Global Perspectives of Childhood Obesity: Exploring Thai Nurses’ Knowledge and Attitudes
Kelber, Sheryl T.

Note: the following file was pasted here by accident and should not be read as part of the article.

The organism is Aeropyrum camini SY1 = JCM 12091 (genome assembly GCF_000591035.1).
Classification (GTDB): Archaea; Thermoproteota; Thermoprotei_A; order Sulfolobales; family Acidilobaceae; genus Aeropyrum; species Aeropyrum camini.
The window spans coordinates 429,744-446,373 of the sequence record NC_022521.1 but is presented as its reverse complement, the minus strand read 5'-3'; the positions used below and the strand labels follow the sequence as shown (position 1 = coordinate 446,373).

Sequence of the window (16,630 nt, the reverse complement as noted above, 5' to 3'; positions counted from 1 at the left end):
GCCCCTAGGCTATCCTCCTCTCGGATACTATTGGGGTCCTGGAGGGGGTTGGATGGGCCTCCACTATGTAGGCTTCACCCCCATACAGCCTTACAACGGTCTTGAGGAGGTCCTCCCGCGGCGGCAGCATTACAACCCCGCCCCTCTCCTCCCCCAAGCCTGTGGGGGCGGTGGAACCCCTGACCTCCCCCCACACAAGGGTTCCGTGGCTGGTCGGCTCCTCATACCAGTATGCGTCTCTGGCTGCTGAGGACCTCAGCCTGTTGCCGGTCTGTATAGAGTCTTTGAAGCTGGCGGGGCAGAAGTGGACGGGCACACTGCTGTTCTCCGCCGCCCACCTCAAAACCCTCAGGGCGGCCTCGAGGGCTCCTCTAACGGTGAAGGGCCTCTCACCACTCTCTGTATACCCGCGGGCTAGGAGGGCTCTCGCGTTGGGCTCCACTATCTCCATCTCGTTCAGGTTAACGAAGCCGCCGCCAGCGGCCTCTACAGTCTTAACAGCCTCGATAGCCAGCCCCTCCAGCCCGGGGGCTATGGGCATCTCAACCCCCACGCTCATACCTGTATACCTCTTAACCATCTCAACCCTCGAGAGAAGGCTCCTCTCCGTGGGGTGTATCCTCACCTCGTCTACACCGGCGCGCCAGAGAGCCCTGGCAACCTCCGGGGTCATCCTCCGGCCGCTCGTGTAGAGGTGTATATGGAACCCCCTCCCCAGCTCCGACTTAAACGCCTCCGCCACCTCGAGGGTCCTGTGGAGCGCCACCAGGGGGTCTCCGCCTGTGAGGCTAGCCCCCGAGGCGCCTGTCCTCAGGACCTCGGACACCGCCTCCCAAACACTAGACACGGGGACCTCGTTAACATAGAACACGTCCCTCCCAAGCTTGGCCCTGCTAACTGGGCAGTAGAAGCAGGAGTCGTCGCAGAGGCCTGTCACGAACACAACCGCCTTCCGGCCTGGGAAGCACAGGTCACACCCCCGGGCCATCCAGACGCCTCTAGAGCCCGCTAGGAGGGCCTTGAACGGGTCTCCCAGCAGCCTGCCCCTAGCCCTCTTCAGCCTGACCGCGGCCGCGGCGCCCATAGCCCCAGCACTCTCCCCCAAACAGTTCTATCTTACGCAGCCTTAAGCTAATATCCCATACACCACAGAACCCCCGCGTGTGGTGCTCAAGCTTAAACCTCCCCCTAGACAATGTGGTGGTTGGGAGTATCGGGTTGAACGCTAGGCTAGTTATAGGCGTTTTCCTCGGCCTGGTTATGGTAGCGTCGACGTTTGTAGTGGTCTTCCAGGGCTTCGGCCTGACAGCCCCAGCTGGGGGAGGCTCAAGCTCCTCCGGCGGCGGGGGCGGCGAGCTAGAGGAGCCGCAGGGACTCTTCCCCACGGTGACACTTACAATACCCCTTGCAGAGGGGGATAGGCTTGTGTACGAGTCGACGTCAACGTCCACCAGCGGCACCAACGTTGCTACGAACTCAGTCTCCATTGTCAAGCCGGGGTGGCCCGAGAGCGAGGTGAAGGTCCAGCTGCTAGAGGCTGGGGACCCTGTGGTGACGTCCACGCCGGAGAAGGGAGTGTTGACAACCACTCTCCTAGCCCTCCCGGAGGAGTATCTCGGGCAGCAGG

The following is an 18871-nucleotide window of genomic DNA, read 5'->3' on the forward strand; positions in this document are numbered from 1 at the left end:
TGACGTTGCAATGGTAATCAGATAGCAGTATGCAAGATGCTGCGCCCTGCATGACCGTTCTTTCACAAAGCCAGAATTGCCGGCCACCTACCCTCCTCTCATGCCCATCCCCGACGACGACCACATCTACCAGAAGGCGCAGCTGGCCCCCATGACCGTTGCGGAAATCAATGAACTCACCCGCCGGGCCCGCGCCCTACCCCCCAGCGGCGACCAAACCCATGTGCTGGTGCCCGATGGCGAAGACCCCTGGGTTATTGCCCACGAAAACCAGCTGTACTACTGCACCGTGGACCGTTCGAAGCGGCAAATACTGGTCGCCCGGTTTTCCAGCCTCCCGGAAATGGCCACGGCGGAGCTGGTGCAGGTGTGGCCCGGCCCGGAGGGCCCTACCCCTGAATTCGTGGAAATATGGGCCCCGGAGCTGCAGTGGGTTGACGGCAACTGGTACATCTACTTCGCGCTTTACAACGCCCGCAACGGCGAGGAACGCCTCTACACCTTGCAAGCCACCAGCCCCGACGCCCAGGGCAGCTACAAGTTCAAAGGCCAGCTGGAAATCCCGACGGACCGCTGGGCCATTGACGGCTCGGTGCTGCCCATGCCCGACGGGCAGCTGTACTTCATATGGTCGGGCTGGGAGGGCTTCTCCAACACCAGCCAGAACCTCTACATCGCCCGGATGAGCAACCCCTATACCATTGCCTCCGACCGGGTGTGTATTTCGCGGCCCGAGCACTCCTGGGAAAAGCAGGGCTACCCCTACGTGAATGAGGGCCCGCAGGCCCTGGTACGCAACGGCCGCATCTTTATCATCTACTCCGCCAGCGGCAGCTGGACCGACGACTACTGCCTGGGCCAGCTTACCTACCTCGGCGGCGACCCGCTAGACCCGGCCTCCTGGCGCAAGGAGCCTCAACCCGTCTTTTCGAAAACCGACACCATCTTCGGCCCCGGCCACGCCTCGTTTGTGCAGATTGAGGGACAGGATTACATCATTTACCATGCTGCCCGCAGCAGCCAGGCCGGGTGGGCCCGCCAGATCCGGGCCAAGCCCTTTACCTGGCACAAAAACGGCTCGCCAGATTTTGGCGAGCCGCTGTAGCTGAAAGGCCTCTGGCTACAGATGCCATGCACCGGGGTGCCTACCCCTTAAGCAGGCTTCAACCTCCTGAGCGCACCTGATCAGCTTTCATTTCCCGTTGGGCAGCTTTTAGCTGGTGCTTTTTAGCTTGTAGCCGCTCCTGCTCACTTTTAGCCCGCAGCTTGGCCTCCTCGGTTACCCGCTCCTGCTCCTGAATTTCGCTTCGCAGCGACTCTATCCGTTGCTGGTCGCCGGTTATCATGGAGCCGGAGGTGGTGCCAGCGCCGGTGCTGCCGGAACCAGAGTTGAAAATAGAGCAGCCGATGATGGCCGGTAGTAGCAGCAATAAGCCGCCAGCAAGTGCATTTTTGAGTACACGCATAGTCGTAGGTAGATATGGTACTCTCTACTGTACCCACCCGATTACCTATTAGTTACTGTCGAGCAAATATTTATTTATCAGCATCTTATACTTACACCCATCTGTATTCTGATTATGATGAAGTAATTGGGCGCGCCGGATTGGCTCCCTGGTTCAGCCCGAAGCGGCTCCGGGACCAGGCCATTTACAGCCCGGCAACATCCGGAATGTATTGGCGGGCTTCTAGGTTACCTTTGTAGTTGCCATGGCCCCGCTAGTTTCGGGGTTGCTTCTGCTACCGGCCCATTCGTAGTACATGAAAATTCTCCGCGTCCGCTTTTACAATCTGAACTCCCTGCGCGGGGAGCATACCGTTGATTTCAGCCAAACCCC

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<p><strong>Purpose:</strong> The purpose of this investigation was to explore Thai Nurses’ Knowledge and Attitudes regarding Childhood Obesity</p> <p><strong>Setting:</strong> Data was collected from a public hospital in Thailand</p> <p><strong>Methods:</strong> Using Bronfebrenner’s Ecological Systems Model, a descriptive, cross-sectional study conducted with Thai nurses (N = 489) in Thailand. Participants completed the Thai version of the adapted Attitudes Toward Obese Persons Scale: Children’s Version, a 26 item survey developed by Allison (1995).</p> <p><strong>Results: </strong>A majority of the participants (96%) were female, and were bachelor prepared (77%). When compared to children who were categorically normal weight, the majority of nurses perceived that overweight children eat more (89.4%), had poor eating habits (88.3%), and were embarrassed about their weight (75.8%). Thai nurses perceived overweight children as sociable (61%), confident (66.9%), and happy (70.1%) when compared to categorically normal weight children.</p> <p><strong>Conclusions: </strong>The findings suggest that Thai nurses perceive childhood obesity is related to unhealthy lifestyle practices. Nurses’ responses suggested that overweight children suffer from psychosocial problems.<strong></strong></p> <p><strong>Implications: </strong>Recognizing Thai nurses’ knowledge and attitudes toward childhood obesity is helpful for further developing programs and strategies for addressing childhood obesity in Thailand. Further studies are encouraged, to explore nurses’ knowledge and attitudes toward childhood obesity from multiple cultural and country perspectives.</p> <p><strong>Reference</strong></p> <p>Allison, D. B. (1995). <em>Handbook of Assessment Methods for Eating Behaviors and Weight-Related Problems. Measures, Theory, and Research.</em> Thousand Oaks, CA: Sage Publications <em></em></p>